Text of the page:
Mitochondrial effects of estrogen are mediated by estrogen receptor alpha in brain endothelial cells.

Department of Pharmacology, School of Medicine, University of California, Irvine, CA 92697-4625, USA.
Journal of Pharmacology and Experimental Therapeutics (Impact Factor: 3.89). 07/2008; 325(3):782-90. DOI: 10.1124/jpet.107.134072
Source: PubMed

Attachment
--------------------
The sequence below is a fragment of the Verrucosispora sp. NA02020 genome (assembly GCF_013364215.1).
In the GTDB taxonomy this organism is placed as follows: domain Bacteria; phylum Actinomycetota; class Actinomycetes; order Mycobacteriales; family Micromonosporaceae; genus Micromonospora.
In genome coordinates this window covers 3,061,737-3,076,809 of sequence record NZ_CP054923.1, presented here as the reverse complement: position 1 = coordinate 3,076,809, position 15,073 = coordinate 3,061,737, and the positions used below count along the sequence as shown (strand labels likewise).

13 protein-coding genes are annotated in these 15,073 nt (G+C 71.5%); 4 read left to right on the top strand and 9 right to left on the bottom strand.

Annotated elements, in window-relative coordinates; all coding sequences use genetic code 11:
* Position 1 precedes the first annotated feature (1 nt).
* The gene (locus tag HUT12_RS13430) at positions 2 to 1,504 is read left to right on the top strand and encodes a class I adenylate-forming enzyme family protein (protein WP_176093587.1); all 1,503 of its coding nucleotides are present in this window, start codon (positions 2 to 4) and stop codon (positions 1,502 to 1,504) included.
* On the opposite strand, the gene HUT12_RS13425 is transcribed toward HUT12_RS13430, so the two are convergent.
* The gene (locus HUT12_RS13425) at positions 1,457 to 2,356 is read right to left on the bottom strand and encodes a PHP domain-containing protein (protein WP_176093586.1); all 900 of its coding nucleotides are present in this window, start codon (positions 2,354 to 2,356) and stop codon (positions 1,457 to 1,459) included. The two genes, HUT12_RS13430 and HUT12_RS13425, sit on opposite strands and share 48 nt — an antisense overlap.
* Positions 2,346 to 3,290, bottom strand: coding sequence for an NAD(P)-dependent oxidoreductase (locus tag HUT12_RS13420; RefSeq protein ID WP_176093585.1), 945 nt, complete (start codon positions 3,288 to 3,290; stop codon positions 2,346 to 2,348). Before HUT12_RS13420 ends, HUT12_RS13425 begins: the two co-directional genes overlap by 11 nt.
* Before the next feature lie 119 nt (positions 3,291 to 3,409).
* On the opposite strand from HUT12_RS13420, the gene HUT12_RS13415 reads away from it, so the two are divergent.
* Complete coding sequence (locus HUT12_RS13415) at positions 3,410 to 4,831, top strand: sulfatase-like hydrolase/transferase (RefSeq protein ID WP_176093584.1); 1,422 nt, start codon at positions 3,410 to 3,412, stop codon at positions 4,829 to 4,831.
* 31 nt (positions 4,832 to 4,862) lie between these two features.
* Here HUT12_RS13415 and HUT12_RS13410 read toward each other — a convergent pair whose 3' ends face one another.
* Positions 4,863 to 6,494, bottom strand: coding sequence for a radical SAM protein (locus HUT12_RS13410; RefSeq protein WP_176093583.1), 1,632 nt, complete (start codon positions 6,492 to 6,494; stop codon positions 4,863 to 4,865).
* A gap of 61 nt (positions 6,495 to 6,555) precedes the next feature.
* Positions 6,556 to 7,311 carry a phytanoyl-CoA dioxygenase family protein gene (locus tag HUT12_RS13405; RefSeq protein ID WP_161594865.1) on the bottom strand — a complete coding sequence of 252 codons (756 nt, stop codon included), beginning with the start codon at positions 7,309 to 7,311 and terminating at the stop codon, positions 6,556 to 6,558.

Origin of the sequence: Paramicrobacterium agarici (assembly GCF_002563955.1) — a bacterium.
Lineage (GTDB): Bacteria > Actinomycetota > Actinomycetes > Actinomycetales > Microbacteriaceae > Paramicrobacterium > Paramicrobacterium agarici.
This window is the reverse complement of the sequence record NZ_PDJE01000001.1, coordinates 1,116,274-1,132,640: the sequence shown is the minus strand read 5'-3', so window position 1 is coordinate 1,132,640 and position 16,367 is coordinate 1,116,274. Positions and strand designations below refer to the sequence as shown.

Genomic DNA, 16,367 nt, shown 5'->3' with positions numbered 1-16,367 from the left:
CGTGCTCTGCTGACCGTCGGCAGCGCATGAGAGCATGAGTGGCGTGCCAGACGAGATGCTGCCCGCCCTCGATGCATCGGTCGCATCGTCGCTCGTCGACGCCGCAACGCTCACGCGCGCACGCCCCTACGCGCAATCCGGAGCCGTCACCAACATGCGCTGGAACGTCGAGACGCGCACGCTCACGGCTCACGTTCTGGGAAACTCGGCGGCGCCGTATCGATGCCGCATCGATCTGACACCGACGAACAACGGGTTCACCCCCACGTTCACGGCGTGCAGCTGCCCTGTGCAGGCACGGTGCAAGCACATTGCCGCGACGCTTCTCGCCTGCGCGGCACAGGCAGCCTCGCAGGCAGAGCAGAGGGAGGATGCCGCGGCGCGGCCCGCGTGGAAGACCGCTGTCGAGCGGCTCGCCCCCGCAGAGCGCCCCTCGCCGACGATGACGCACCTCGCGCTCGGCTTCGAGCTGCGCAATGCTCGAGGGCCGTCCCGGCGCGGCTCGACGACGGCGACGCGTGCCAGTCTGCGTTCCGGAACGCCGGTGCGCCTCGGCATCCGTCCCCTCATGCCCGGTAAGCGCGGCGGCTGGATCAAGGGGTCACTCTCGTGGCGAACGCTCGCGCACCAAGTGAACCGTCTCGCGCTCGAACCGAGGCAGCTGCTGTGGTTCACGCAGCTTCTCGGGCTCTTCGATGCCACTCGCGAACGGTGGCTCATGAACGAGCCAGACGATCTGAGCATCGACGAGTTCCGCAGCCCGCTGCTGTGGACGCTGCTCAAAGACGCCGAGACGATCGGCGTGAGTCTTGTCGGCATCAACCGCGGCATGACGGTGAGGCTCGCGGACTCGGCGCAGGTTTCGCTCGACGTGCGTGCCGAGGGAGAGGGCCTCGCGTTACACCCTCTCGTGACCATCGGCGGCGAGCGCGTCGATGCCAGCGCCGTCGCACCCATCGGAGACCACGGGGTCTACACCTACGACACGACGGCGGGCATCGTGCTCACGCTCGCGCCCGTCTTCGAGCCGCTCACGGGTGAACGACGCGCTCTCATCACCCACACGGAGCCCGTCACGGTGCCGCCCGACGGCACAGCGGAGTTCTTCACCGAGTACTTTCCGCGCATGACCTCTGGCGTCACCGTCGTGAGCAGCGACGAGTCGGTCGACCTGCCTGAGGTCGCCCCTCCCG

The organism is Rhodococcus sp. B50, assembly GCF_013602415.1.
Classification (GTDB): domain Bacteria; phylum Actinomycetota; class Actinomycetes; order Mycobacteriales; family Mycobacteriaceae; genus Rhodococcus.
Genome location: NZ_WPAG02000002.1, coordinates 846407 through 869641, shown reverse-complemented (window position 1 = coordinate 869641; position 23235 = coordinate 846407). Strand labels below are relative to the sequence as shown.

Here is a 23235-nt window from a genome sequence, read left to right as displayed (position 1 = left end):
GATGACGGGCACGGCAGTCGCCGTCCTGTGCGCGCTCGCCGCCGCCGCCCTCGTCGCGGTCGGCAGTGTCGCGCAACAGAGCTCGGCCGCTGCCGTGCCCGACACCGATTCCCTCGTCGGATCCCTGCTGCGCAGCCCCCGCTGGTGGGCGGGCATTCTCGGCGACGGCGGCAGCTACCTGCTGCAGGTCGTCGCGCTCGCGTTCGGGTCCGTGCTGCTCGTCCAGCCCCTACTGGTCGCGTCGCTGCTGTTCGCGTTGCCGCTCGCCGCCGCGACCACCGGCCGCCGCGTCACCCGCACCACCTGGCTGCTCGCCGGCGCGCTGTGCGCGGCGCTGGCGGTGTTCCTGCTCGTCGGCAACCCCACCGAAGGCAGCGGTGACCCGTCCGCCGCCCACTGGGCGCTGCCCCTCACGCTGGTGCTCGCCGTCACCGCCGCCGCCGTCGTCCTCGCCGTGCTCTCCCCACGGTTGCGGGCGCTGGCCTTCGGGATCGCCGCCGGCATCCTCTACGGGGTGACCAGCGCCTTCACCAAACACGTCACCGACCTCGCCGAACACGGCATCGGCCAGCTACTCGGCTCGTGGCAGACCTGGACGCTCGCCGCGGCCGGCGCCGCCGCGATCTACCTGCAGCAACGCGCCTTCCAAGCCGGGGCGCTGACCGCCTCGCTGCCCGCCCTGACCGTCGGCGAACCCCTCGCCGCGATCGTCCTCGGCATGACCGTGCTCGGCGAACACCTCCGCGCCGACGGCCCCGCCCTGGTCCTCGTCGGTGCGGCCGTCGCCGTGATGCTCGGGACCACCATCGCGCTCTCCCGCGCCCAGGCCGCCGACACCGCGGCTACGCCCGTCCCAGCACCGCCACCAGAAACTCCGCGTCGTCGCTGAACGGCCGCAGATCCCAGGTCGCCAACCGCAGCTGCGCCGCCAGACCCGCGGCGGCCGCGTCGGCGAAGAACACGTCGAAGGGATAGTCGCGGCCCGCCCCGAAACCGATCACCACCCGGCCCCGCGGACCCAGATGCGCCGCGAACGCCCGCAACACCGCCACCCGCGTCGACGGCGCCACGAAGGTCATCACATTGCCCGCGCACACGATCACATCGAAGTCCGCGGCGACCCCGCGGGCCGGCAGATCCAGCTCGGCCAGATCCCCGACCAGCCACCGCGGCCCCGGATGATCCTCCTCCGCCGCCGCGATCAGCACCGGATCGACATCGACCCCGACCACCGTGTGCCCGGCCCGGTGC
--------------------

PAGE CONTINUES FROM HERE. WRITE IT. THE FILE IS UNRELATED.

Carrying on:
ABSTRACT Mitochondrial reactive oxygen species (ROS) and endothelial dysfunction are key contributors to cerebrovascular pathophysiology. We previously found that 17beta-estradiol profoundly affects mitochondrial function in cerebral blood vessels, enhancing efficiency of energy production and suppressing mitochondrial oxidative stress. To determine whether estrogen specifically affects endothelial mitochondria through receptor mechanisms, we used cultured human brain microvascular endothelial cells (HBMECs). 17beta-Estradiol treatment for 24 h increased mitochondrial cytochrome c protein and mRNA; use of silencing RNA for estrogen receptors (ERs) showed that this effect involved ERalpha, but not ERbeta. Mitochondrial ROS were determined by measuring the activity of aconitase, an enzyme with an iron-sulfur center inactivated by mitochondrial superoxide. 17beta-Estradiol increased mitochondrial aconitase activity in HBMECs, indicating a reduction in ROS. Direct measurement of mitochondrial superoxide with MitoSOX Red showed that 17beta-estradiol, but not 17alpha-estradiol, significantly decreased mitochondrial superoxide production, an effect blocked by the ER antagonist, ICI-182,780 (fulvestrant). Selective ER agonists demonstrated that the decrease in mitochondrial superoxide was mediated by ERalpha, not ERbeta. The selective estrogen receptor modulators, raloxifene and 4-hydroxy-tamoxifen, differentially affected mitochondrial superoxide production, with raloxifene acting as an agonist but 4-hydroxy-tamoxifen acting as an estrogen antagonist. Changes in superoxide by 17beta-estradiol could not be explained by changes in manganese superoxide dismutase. Instead, ERalpha-mediated decreases in mitochondrial ROS may depend on the concomitant increase in mitochondrial cytochrome c, previously shown to act as an antioxidant. Mitochondrial protective effects of estrogen in cerebral endothelium may contribute to sex differences in the occurrence of stroke and other age-related neurodegenerative diseases.

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